Thanks to the people who came out on a nice night to participate in the process.

26 Replies to “North Rainier Zoning Meeting Report”

  1. Tried to attend but the 48 wouldn’t cooperate. I waited 20 minutes in the U-District and gave up.

    (Another case where ST2 Link would’ve helped significantly.)

    1. Theoretically, if your bus was 20 minutes late, other 48’s would be late, as well, and you wouldn’t have to wait 20 minutes, especially when before 6 PM it’s 10 minute headway. You should have used OBA, and you could time your wait better.

      Could some North Rainier pro-development person please tell me what the vision for the area is? Give me an example of another neighborhood you want North Rainier to model itself after. SLU? The future Spring District? What neighborhood core do you want it to resemble?

      1. Theory and reality are two different things. I’ve waited for a bus for twenty minutes, only to see two of the same route right next to each other. OBA would help, but only so much. If you have made a transfer, then you still have to wait (but you at least you know how long you have to wait). Likewise if you just finished work, a meeting, dinner, etc.

        Anyway, as to your question, I’m not sure if there is a great model. The staggered heights would make it look different then South Lake Union. But like that area, there aren’t a lot of interesting old brick buildings to save. The good news is that there is a great looking high school and a nice greenbelt nearby along with a hill. This should allow for some big buildings without worrying about feeling “crowded in”. So, I guess the closest I can come up with is the area south of Seattle U (e. g. 11th and East Terrace) but with less of an urban feel, due to its location (more houses and more greenery nearby while being farther away from big office buildings or hospitals).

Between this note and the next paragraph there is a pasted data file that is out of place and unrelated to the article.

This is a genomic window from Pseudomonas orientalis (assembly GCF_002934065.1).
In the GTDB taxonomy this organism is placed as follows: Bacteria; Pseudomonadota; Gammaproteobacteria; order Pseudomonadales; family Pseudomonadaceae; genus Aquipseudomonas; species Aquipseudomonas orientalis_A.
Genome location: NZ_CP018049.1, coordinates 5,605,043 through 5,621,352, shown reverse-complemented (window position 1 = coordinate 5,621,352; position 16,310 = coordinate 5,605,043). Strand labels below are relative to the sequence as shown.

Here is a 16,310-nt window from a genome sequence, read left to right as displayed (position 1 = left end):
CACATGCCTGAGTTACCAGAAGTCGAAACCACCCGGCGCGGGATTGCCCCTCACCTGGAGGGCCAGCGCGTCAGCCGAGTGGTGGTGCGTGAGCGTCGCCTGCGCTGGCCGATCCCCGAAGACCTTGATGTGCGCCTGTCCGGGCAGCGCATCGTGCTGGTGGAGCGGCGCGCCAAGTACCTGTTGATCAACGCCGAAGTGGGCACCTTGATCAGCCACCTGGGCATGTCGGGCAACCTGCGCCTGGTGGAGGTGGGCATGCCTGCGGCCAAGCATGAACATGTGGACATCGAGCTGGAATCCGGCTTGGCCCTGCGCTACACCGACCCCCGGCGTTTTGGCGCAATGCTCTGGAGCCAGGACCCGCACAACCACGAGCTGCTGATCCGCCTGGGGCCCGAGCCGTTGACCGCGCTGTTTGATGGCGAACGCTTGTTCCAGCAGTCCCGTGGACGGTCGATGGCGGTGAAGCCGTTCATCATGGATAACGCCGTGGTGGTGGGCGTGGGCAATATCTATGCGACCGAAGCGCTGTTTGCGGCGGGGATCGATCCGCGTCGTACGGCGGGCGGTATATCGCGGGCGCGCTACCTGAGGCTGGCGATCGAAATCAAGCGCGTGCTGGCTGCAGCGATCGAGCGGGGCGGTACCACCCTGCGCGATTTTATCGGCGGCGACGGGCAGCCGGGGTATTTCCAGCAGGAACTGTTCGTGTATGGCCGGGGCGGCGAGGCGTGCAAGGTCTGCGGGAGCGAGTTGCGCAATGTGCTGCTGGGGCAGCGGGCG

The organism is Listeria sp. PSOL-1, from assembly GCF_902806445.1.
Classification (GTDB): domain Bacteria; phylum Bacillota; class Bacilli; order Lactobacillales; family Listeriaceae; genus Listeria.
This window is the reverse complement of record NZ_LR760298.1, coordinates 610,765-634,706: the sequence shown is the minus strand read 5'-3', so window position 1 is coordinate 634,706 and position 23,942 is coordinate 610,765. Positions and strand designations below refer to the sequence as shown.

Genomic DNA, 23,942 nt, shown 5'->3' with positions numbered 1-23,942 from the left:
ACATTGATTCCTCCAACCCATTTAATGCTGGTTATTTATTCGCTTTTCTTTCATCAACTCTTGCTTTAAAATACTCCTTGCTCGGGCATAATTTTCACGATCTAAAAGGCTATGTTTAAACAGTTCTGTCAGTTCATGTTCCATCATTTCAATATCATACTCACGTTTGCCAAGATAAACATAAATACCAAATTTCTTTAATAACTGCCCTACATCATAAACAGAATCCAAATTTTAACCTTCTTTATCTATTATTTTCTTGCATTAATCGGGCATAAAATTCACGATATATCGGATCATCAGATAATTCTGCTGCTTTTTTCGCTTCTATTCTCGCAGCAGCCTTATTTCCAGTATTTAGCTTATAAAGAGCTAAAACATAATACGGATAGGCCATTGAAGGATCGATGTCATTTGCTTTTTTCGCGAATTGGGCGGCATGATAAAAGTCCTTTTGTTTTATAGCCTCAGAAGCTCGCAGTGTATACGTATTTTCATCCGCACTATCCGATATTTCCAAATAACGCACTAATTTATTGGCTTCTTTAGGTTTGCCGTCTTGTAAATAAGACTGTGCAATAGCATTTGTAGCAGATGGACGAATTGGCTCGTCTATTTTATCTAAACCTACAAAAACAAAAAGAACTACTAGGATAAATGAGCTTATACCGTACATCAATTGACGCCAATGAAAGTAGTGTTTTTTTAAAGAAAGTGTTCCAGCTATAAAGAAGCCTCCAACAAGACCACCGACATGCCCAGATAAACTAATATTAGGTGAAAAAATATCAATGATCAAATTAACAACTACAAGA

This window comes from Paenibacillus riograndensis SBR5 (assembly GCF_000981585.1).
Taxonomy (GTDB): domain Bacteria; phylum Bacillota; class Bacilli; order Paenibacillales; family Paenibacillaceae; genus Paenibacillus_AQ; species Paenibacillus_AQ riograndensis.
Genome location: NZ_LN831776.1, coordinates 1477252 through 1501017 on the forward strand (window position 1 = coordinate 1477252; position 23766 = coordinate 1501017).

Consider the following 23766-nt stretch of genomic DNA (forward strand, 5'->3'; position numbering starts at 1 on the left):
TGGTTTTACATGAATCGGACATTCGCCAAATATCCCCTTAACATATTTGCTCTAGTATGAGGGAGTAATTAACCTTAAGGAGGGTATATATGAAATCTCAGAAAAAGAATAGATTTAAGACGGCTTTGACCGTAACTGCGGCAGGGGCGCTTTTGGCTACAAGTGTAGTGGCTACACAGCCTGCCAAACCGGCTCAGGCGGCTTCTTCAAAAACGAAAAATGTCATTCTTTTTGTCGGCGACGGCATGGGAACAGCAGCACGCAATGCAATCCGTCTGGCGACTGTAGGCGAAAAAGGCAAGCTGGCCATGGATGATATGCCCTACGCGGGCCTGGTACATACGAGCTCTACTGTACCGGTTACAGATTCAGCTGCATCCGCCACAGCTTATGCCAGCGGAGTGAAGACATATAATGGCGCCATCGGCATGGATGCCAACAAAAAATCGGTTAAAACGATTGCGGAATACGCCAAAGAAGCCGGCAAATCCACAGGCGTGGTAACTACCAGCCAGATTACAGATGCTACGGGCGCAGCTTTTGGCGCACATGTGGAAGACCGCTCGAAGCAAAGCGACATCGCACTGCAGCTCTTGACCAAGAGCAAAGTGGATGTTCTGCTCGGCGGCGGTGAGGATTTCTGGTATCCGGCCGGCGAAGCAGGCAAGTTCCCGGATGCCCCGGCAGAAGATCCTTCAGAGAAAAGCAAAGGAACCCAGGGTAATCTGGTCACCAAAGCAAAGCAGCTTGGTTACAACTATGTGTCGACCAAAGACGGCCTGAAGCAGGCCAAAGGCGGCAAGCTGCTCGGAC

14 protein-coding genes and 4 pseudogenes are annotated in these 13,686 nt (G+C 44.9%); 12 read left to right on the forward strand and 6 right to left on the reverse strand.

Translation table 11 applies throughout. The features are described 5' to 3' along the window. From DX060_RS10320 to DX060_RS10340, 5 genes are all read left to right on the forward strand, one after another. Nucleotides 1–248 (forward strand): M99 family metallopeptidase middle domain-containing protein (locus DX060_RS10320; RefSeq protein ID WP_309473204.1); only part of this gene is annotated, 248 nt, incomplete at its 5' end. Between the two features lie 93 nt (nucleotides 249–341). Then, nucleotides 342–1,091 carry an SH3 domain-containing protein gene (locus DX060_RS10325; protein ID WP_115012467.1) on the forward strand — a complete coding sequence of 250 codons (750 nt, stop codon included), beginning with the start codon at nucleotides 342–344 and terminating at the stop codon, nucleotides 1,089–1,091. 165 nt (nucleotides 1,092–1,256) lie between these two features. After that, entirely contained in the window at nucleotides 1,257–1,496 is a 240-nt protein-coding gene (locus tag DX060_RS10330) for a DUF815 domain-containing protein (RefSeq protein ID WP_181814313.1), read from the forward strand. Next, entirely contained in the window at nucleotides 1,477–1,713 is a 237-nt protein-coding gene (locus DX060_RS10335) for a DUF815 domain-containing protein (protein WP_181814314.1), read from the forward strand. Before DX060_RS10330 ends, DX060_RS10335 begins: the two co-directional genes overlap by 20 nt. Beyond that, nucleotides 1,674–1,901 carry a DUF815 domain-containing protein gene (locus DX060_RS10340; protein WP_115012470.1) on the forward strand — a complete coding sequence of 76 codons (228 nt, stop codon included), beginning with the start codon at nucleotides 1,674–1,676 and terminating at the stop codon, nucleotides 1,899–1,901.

2. I was transferring from a half-hourly route so I had no choice when to start waiting. I waited two nominal headways (10 minutes) and gave up at 6pm because the meeting started then and I wouldn’t get there until at least 6:30 (24 min travel time + unknown wait + unknown slowdowns). Taking the 71/72/73 + Link would have taken 40 minutes (+ unknown wait + unknown transfer time + possible Stewart/Denny traffic + possible May Day protest traffic). If I’d known the 48 was MIA I would have gone the other way in the first place, but who knows if they would have come either.

        I ended up bagging it, going to Cartridge World, and taking the 43 home. When I got off the 43 at Bellevue & Olive, there were some thirty protesters blocking the Bellevue & Pine intersection, coming from downtown and turning south…

  2. If I didn’t have a job, I would have attended. More housing around the stations can’t come soon enough (but I’ll wait a little while longer if the ridiculously-low 125-foot heigh limit can be lifted to something higher). Build it, and they will fill it. Don’t build it, and they will bid up the cost of buying a home in the surrounding SFH neighborhoods. Maybe homeowners in Mt. Baker have done that math.